For better or for worse, the 141st Preakness Stakes was certainly one for the history books: Both the attendance and handle (total money wagered) broke all previously-held records—and, tragically, two horses died suddenly in the day’s early races, sparking conversation about the sport’s practices.
Despite the media storm surrounding the day’s darker events, Belinda Stronach, president and co-chair of The Stronach Group (which owns Pimlico), was pleased with the success of the event.
“We strive to do things better and better all the time. We’re not there yet, but each year we try to improve the event for racing fans,” she says. “Overall, it was such a fun day—despite the rain, there was a really warm atmosphere.”
This was particularly the case in The Stronach Group’s inaugural hospitality tent, an exclusive chalet that hosted guests and friends of the company, as well as celebrities like chef Bobby Flay and former Ravens safety Ed Reed. According to Stronach, the tent was a significant representation of her hopes for future events.
“The tents are a respected Maryland tradition, but we wanted to bring a newer element to it, too,” she says. “Ours was decorated with historical objects and artifacts from previous races, but it was also very modern.” (The smartphone charging station is one great example.)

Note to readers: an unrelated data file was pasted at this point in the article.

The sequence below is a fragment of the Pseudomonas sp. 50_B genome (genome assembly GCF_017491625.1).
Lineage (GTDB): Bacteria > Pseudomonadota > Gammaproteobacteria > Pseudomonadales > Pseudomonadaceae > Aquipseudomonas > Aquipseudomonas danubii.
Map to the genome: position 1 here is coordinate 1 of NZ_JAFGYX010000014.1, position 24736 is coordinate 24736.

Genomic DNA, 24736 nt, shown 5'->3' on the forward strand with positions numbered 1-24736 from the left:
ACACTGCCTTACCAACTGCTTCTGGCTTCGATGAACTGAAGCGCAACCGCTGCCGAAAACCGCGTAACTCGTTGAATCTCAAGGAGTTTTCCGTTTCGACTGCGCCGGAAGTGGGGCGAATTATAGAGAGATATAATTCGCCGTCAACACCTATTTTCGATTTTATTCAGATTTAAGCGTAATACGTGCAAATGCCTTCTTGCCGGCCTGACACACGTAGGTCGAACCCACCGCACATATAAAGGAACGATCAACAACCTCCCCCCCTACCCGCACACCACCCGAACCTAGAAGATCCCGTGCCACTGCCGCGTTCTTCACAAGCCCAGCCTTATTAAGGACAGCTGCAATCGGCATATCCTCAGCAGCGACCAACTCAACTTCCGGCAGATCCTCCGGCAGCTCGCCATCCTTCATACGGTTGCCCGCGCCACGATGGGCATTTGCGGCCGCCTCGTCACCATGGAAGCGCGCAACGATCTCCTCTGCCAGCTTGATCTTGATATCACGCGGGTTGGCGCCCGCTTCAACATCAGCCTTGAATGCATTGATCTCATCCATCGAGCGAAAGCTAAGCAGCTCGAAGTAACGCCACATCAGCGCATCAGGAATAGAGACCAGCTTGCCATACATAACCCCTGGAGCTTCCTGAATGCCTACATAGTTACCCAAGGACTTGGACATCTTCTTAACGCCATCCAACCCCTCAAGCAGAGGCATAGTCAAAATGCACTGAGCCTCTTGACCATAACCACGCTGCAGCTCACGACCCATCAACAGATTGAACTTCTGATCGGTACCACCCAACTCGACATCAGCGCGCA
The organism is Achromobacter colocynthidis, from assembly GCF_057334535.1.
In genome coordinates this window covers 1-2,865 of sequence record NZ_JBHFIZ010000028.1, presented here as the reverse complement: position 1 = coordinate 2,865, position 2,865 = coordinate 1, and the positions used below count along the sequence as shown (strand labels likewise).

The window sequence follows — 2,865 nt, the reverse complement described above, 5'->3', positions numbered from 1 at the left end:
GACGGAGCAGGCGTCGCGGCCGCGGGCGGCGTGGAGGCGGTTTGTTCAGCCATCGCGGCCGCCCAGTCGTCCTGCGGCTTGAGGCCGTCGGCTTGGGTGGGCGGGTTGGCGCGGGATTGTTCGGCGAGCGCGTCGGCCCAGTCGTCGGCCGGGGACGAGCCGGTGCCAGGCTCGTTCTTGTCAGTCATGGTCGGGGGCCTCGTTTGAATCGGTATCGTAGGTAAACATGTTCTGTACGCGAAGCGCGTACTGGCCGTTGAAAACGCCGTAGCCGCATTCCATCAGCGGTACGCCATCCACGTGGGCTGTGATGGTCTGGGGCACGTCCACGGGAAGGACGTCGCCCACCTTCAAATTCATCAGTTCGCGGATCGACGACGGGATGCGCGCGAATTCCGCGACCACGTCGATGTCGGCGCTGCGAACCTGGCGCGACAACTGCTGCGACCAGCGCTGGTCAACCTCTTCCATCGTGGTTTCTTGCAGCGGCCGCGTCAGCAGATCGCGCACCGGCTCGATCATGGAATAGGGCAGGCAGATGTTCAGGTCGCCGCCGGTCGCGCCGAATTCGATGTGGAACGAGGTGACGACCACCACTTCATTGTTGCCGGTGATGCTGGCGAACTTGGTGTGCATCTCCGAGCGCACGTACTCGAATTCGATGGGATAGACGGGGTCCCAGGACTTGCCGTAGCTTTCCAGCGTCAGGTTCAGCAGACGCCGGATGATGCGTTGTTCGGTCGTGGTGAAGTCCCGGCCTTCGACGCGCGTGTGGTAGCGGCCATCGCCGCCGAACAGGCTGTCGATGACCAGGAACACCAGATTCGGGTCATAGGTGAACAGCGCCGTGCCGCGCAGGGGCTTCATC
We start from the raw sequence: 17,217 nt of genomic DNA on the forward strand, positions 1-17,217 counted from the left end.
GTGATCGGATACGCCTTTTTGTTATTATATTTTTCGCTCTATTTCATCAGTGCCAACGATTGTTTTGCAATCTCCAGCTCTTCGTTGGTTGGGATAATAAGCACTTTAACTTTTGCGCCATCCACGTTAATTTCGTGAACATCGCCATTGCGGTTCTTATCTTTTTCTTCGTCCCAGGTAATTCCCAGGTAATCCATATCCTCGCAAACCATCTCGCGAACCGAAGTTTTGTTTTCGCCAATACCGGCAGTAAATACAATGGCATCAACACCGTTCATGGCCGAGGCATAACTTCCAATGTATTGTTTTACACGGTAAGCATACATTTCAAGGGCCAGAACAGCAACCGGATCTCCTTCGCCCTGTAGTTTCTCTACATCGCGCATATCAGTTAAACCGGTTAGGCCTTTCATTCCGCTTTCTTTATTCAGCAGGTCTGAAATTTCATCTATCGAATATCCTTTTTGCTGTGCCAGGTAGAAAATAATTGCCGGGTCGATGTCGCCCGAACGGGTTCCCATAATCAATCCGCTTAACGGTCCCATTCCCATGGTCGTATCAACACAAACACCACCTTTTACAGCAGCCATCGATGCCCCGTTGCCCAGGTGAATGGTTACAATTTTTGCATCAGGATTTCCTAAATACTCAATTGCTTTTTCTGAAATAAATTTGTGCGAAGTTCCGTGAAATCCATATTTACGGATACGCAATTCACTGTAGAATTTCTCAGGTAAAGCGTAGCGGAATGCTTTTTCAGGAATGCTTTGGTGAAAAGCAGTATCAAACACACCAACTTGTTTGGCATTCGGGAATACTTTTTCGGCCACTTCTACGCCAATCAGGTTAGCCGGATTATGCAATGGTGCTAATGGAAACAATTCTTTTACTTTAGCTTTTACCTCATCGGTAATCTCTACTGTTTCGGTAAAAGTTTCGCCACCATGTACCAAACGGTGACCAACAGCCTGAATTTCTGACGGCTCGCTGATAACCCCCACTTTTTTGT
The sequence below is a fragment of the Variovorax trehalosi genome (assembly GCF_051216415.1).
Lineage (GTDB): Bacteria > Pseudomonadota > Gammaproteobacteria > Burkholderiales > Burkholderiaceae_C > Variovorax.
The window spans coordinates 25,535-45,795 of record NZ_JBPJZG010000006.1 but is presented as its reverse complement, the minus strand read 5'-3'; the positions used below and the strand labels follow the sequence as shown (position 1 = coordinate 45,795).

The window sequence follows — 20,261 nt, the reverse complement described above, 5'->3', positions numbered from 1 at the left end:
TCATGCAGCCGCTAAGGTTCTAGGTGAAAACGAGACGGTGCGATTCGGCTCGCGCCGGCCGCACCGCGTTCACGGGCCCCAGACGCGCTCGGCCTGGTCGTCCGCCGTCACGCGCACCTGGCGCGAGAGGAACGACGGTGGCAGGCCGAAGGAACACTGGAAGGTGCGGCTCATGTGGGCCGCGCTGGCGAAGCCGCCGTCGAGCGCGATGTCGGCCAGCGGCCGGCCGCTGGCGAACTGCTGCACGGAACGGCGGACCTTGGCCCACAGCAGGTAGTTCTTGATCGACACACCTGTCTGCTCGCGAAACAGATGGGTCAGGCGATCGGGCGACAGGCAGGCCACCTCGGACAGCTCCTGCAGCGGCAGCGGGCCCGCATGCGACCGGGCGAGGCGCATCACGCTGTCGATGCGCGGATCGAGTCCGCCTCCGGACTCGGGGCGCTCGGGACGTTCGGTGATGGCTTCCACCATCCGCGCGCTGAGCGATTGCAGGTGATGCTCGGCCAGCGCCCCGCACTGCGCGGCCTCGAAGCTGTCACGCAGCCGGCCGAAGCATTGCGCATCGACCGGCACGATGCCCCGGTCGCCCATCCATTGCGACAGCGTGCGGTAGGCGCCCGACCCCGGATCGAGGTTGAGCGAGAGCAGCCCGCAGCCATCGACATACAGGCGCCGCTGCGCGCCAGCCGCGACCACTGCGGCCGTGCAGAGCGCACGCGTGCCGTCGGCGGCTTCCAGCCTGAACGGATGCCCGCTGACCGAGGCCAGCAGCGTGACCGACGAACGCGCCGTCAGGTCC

One major demographic she hoped to appeal to? Millenials. In addition to stocking the InfieldFest lineup with big names like Fetty Wap and The Chainsmokers, Stronach’s team has been working on everything from developing their social media presence to creating an app to help fans navigate the track—all with the aim of creating a new, fresh generation of racing fans.
Stronach says she hopes that her guests’ positive experiences will translate into continued excitement for everything that the Preakness encompasses, from fashion to famous faces. “It’s all about creating more awareness about the sport. Whether you’re a really enthusiastic racing fan or not, you can come and have a great day. It’s a big event, not just one race.”
Though she said her team needed a full day post-race to decompress, Stronach is already looking to make next year’s event bigger and better. “We’ve already had a meeting about what worked and what didn’t and how we can improve the experience for everyone,” she says. “We’re definitely looking forward to Preakness 2017.”